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HindustanTimes Wed,20 Aug 2014

VVIP chopper deal: Italy's loss could be Russia's gain

Rahul Singh, Hindustan Times  New Delhi, February 17, 2013
First Published: 00:19 IST(17/2/2013) | Last Updated: 02:12 IST(18/2/2013)

Russia may end up the big winner if India’s cancellation of the Rs. 3,760-crore helicopter contract with AgustaWestland goes through.

Top air force sources said India would consider going back to Russia to acquire a new VVIP fleet to replace its ageing Russian-made Mi-8 choppers of 1970s vintage, due to be phased out next year. A fresh global tender may not be floated as this could delay the process by seven to eight years, as reported by HT on Saturday.

All military purchases have to be made through competitive bidding. However, switching to a new vendor, Russia in this case, would not require tendering as this would be considered a “follow-on” order since India has already booked 80 Mi-17 V5 choppers. More than 20 of these have already been inducted.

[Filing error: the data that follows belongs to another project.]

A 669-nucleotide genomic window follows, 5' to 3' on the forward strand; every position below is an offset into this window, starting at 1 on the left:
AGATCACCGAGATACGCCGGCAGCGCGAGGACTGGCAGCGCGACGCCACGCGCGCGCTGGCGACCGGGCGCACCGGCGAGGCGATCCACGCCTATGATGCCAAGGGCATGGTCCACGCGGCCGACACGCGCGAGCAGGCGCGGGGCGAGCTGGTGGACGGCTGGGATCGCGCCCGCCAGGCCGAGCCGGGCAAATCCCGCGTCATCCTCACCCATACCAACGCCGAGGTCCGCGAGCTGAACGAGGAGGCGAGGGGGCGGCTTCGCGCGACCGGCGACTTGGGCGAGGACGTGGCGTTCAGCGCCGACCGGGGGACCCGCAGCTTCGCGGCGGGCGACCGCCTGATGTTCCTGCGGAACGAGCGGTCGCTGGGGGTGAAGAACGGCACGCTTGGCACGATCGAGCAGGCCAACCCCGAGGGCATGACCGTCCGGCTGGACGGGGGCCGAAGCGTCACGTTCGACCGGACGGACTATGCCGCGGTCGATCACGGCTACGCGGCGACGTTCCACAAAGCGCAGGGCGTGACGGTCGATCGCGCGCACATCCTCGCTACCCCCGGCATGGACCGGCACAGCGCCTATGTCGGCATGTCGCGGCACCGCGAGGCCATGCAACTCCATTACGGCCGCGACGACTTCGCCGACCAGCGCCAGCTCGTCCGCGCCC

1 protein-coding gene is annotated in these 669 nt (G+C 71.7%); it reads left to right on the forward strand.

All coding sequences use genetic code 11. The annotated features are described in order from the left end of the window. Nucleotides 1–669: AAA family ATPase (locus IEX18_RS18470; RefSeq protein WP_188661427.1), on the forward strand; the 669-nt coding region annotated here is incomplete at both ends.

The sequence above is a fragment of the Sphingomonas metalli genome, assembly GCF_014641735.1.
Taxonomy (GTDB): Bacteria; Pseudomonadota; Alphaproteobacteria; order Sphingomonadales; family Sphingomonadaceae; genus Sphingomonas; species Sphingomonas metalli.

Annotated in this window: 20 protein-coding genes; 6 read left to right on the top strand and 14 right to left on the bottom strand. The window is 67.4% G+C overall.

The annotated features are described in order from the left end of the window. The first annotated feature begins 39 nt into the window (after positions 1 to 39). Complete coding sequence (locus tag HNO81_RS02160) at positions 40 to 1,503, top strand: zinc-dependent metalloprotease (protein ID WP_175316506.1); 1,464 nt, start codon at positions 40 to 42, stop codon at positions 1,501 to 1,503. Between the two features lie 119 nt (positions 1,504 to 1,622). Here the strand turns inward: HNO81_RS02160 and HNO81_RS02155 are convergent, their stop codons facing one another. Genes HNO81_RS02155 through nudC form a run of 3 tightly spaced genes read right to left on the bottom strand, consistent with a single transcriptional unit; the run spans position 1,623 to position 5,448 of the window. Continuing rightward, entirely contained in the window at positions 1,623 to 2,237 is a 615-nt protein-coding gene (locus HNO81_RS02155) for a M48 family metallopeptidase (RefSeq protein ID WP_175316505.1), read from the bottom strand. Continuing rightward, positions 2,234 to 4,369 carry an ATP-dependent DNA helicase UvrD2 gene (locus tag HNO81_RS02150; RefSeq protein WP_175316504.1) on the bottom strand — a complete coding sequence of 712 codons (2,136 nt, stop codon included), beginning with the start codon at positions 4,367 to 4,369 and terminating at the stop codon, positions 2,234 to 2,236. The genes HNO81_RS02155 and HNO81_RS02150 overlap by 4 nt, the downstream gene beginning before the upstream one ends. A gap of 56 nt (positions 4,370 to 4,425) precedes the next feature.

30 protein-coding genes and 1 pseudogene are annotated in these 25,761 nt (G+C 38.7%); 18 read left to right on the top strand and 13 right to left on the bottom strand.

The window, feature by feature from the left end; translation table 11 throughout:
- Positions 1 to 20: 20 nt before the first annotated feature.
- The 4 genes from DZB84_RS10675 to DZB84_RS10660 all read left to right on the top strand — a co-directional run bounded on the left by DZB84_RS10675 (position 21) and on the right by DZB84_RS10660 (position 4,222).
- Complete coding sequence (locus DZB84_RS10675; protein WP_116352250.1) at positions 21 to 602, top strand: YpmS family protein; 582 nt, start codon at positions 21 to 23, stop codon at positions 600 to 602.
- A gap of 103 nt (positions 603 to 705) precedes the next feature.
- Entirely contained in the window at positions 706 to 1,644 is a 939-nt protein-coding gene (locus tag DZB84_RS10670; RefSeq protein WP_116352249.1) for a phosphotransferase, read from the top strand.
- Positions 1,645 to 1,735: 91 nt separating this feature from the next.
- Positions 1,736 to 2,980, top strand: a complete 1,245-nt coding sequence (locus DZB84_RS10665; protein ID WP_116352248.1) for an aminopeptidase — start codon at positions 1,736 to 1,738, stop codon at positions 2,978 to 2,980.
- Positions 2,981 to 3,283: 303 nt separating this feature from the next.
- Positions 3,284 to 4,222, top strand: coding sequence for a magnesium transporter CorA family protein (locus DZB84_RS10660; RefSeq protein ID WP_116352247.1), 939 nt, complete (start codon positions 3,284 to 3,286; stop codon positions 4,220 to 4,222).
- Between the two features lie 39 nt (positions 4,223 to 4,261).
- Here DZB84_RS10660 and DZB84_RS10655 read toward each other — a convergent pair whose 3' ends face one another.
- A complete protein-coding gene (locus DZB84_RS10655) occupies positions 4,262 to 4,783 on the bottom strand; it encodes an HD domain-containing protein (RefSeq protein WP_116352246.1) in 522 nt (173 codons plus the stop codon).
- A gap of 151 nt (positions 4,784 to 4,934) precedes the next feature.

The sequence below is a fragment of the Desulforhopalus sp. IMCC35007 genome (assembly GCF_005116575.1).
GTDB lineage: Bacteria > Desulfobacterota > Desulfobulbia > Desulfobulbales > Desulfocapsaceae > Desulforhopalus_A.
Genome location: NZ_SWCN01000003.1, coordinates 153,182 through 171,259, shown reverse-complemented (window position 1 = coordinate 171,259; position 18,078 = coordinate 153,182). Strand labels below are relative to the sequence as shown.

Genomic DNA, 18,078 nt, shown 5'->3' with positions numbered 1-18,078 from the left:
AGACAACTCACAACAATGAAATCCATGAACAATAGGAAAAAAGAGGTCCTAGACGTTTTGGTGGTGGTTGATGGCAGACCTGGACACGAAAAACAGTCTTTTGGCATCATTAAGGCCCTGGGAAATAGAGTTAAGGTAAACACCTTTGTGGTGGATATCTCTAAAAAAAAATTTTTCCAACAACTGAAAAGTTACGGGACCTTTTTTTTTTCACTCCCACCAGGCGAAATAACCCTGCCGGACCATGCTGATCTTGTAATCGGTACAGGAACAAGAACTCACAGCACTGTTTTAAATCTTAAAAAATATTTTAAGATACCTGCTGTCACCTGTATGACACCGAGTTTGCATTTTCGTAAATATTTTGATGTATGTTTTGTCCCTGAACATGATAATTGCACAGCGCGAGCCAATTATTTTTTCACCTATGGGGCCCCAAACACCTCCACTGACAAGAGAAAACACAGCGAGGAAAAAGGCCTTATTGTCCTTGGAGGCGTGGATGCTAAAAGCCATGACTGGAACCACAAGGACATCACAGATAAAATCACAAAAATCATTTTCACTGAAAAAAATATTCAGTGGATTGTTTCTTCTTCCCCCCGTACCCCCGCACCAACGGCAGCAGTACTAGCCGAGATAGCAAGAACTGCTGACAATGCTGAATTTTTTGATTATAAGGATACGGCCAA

“The air force can’t afford to wait another seven years. The Mi-8s, modified for VVIP use in India, were upgraded in 2009-10 to keep them flying till 2014. We have no choice but to turn to the Russians if we are to maintain a VVIP fleet in the current scenario,” a source said.

India ordered 80 Mi-17 V5 helicopters from Russia in 2008 for $1.4 billion ( Rs. 7,700 crore). The follow-on clause was invoked to buy 59 more choppers for $1 billion ( Rs. 5,500 crore). That order could be expanded.

“The Mi-17 V5s can be upgraded in India for VVIP requirements as was done with the Mi-8s,” the source said.

The air force has been operating the Mi-17 platform since 1986.

The contract with AgustaWestland, a subsidiary of Italian defence group Finmeccanica, for 12 choppers was signed in February 2010 and three choppers have been delivered.

But allegations that the firm paid more than Rs. 375 crore in kickbacks have prompted the government in the last few days to initiate action to cancel the deal and announce a CBI probe.

This is a big setback to the IAF since the proposal to replace the Mi-8s — considered unsafe beyond 2,000 metres — was made a good 14 years ago.


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